Recently, I came across a poster promoting an upcoming conference panel featuring prominent Malaysians who advocate for refugee rights. Such configurations in Malaysia’s public sphere have become a norm in recent years despite the increasingly violent crackdowns by the Malaysian government against refugees and migrant workers (documented or undocumented). The panel itself does not feature a person from the refugee community, but what caught my interest was the title of the panel;
“Amplifying Silent Voices of Minority Communities”
I can’t help but think that the phrase “silent voices” is an oxymoron. That perhaps it can be potentially harmful because it operates on the basis that minority communities cannot be heard on their own terms. Instead, the community requires an outsider to wield their power to ensure the “silent voices” can be heard.
Ajnabi اجنبی: The outsider, the foreigner, the stranger, the alien
For me, voices are never silent. Voices are produced by sound which means they can be heard. The question is whether we choose to hear and acknowledge them, or attempt to silence them.
It is at this juncture where the Arabic word, ajnabi seems to capture relationships of mutual aid with underlying hostilities. By no means I am accusing passionate activists or refugees of committing anything insidious. I just find myself wondering if we, as a collective of workers for social justice, ever critically interrogate our approaches to the representation of minority communities in public advocacy.
Almost three years ago, I made the mistake of putting together a public forum about the role of Orang Asli communities in mitigating climate change. I had invited a white British male anthrozoologist and Malaysian Chinese-British male environmental scientist to be moderated by a Malay female climate action activist.
Initially, I naively believed that I was doing something good by gathering two academics to authoritatively speak on their research based on interactions with indigenous peoples in the forest frontiers of Peninsula Malaysia. Although the session was extremely informative and insightful for city-dwellers who are eager to understand these issues, there remained a glaring absence of Orang Asli speaking for themselves as front-liners in the battle with climate change and neoliberalism.
Clearly, I was way out of my depth to have put this together. I didn’t consider how I was causing harm. I actively and bigotedly undermined and erased the existing work of indigenous activists and scholars at the forefront of promoting indigenous knowledge to improve climate change policies in Malaysia.
I often look back at this episode feeling ashamed. Nonetheless, it taught me a valuable lesson along very practical terms about how our knowledge as outsiders needs to be questioned and interrogated to uncover state-sponsored narratives of race, identity, belonging and empowerment alongside our positions of privilege.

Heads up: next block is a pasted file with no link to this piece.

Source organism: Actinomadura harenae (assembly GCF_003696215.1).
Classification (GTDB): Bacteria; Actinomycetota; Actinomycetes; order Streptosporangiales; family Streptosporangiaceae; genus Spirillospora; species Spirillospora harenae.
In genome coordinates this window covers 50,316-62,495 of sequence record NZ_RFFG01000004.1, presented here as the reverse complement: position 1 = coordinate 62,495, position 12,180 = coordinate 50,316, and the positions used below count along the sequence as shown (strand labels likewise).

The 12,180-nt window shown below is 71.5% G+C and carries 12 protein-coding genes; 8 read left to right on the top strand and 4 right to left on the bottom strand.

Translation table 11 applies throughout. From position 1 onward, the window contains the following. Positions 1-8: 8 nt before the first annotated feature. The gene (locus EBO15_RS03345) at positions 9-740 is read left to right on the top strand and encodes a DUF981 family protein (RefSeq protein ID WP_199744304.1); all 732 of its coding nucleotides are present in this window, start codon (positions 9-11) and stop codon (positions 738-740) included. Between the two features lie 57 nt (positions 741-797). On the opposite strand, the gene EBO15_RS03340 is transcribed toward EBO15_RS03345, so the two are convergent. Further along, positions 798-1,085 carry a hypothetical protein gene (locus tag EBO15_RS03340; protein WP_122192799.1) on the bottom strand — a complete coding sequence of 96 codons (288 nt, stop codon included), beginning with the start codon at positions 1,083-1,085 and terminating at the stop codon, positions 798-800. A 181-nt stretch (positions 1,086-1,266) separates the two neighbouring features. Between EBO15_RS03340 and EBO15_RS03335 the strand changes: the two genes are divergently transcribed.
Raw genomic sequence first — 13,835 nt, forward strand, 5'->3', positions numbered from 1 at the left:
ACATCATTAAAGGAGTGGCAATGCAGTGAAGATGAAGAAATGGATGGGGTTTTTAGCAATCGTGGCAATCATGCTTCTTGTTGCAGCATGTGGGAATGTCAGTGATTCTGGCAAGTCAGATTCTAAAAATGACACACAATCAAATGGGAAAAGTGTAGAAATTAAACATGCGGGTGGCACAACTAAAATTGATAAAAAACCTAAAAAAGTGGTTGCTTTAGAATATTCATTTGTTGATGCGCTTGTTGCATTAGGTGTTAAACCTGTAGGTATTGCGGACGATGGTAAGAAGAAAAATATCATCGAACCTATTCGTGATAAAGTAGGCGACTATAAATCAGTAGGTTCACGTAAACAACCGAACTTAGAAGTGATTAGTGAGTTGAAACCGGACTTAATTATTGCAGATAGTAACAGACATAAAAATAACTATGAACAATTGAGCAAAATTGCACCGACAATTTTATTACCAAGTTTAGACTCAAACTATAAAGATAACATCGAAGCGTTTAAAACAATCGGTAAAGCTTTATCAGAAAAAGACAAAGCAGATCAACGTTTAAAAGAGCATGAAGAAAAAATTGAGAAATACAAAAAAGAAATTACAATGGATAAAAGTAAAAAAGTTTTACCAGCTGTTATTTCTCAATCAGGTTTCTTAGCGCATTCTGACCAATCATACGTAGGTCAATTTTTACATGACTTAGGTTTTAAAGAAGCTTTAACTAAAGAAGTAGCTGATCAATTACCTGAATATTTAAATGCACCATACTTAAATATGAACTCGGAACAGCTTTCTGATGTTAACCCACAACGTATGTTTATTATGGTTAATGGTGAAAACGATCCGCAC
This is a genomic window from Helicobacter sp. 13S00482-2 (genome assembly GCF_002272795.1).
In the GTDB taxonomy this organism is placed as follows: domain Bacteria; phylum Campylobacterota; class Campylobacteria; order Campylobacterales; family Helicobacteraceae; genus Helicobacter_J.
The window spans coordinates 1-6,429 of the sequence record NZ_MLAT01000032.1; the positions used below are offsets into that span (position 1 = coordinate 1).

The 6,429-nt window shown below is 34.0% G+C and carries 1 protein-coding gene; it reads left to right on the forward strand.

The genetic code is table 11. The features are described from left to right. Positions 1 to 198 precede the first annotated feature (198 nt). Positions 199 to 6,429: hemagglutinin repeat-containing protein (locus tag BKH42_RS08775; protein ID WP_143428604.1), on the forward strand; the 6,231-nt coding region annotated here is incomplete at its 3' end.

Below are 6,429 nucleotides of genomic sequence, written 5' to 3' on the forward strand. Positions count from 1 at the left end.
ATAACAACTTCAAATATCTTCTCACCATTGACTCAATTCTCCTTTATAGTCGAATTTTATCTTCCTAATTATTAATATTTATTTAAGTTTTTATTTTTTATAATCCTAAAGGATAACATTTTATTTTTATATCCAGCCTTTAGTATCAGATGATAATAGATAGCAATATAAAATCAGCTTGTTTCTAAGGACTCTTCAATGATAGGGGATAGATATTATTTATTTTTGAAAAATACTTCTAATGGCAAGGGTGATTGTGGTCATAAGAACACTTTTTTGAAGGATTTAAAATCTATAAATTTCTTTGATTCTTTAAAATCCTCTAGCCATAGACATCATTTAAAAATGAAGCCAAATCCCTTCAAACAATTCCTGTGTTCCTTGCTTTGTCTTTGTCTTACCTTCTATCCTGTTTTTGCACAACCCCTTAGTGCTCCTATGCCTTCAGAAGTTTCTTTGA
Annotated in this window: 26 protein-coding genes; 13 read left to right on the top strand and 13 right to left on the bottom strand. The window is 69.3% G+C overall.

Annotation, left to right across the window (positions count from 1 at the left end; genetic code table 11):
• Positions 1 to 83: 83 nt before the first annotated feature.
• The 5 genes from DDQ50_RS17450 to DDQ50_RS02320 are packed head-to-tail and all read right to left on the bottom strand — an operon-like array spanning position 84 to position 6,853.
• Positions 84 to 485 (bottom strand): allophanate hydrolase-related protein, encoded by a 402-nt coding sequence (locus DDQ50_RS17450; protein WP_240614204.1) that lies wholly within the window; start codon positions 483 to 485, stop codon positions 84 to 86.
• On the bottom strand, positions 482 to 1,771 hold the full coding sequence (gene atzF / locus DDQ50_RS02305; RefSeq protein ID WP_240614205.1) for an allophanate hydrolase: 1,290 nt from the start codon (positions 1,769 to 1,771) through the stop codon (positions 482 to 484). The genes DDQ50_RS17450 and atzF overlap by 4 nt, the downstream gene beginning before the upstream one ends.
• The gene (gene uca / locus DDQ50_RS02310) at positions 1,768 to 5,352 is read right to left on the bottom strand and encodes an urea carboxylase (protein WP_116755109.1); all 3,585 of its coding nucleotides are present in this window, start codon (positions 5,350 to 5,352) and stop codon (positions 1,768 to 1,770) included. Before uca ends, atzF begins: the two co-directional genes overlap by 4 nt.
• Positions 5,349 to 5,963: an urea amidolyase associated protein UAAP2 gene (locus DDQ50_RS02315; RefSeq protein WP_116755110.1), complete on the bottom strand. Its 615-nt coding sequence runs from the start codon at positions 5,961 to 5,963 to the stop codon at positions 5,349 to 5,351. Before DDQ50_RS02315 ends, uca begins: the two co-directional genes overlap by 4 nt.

“Can the subaltern speak?”, postcolonial theorist Gayathri Spivak asked in 1988
Today, I insist that the subaltern has and always will speak but that we are often too quick to assume that they cannot, and need us to “give voice”.
However, as soon as I opened myself to being more self-aware about my levels of privilege, my identity and listening to members of the community- it is clear to me that this idea of “giving” for “silent voices” to be heard is just a myth. Yet, it continues to be perpetuated by many of us who want to occupy space so that we can comfortably position ourselves as leaders in the movement for social justice.
If we keep thinking of ourselves as the sole arbiter of amplifying “silent voices”, it suggests that we are acting based on the assumption that there is not a single person with the capacity, courage and knowledge to speak on behalf of their community. Certainly, we must know that this is not true. After all, some of us have worked together with numerous activists and leaders that exist within “vulnerable communities”. It is the only means we have come to be aware of their grievances. They would also be much more authoritative than we ever would because we do not inherit their lived experiences and intergenerational knowledge, accompanied by their traumas.
Alternatively, when we say we want to amplify voices that are being silenced, I believe this is a lot more intellectually honest and conscious of the reality that state-sponsored, societal and cultural mechanisms of violence try to intimidate these communities into silence on a daily basis. How does assuming the voices of “silent” challenge and attempt to dismantle these structural issues?
Ajnabi, when you say you need to “give” for “silent voices” to be heard, chances are you are not admitting to yourself that you desire to control a narrative of a community that you do not belong to or identify with.
Resultantly, we cannot face the uncomfortable truths of injustices and truly put ourselves on the line to confront the status quo. How can we call ourselves genuine allies if we do not try to do better? We may just be complicit with silencing groups that are banished to the margins, and not part of the solution.
We will not always be right but we have the power to learn and grow. I hope you choose to reconsider how you may express and act on your allyship.
Netusha Naidu is a FORSEA Board Member
Banner image: Antonio Gramsci, who coined the term subaltern to explain the socio-economic status of “the native” in an imperial colony. Wikipedia Commons